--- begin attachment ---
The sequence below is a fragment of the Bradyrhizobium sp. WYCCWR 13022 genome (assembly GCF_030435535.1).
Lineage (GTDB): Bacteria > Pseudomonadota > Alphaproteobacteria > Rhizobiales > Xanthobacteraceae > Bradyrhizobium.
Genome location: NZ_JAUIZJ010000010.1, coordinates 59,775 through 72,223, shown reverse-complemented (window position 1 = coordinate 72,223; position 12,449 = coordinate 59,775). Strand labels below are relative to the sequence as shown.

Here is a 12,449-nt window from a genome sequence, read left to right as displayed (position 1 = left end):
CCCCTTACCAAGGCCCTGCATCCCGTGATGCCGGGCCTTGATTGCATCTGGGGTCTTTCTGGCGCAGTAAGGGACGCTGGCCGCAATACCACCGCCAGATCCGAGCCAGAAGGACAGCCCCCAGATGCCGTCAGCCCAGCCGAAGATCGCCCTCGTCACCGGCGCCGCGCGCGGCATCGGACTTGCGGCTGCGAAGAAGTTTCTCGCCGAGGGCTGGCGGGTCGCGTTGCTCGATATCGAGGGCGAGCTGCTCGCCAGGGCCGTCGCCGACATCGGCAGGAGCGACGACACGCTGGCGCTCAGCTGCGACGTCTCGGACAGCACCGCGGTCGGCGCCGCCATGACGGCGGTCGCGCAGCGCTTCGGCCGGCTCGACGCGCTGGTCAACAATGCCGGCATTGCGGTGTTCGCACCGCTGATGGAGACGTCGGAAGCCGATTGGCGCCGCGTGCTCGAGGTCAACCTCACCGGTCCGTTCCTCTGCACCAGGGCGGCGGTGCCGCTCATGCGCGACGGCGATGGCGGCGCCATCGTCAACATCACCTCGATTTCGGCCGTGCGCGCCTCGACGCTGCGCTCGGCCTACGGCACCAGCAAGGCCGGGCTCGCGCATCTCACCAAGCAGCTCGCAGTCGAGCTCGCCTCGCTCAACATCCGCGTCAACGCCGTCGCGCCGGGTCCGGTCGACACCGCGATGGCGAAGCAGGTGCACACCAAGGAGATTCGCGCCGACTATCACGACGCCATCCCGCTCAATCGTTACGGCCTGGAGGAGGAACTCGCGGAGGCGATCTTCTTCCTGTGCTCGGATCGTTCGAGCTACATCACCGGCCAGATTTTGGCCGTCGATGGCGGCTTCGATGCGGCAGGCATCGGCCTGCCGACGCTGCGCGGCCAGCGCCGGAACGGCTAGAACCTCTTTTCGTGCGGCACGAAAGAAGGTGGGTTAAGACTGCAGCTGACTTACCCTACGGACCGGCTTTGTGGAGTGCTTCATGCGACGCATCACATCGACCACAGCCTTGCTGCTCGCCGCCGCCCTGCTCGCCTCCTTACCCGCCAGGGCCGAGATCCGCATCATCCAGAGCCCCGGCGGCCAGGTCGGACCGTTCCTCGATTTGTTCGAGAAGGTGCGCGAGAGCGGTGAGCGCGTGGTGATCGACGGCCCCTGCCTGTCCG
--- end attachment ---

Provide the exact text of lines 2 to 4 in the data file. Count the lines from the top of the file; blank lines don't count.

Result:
Lineage (GTDB): Bacteria > Pseudomonadota > Alphaproteobacteria > Rhizobiales > Xanthobacteraceae > Bradyrhizobium.
Genome location: NZ_JAUIZJ010000010.1, coordinates 59,775 through 72,223, shown reverse-complemented (window position 1 = coordinate 72,223; position 12,449 = coordinate 59,775). Strand labels below are relative to the sequence as shown.

Here is a 12,449-nt window from a genome sequence, read left to right as displayed (position 1 = left end):